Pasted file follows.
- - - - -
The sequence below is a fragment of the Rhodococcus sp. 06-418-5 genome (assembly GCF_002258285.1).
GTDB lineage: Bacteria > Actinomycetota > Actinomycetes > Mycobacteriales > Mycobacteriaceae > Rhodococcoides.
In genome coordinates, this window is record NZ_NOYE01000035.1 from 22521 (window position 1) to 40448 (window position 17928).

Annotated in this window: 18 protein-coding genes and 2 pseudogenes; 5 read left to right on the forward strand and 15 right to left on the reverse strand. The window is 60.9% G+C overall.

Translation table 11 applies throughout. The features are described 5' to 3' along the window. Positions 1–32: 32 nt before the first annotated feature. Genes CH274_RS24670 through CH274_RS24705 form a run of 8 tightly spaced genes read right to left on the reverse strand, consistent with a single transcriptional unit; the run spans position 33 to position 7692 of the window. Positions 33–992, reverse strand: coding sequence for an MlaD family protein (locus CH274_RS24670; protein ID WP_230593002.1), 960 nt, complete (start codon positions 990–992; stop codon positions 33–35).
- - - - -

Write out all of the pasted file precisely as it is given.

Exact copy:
The sequence below is a fragment of the Rhodococcus sp. 06-418-5 genome (assembly GCF_002258285.1).
GTDB lineage: Bacteria > Actinomycetota > Actinomycetes > Mycobacteriales > Mycobacteriaceae > Rhodococcoides.
In genome coordinates, this window is record NZ_NOYE01000035.1 from 22521 (window position 1) to 40448 (window position 17928).

Annotated in this window: 18 protein-coding genes and 2 pseudogenes; 5 read left to right on the forward strand and 15 right to left on the reverse strand. The window is 60.9% G+C overall.

Translation table 11 applies throughout. The features are described 5' to 3' along the window. Positions 1–32: 32 nt before the first annotated feature. Genes CH274_RS24670 through CH274_RS24705 form a run of 8 tightly spaced genes read right to left on the reverse strand, consistent with a single transcriptional unit; the run spans position 33 to position 7692 of the window. Positions 33–992, reverse strand: coding sequence for an MlaD family protein (locus CH274_RS24670; protein ID WP_230593002.1), 960 nt, complete (start codon positions 990–992; stop codon positions 33–35).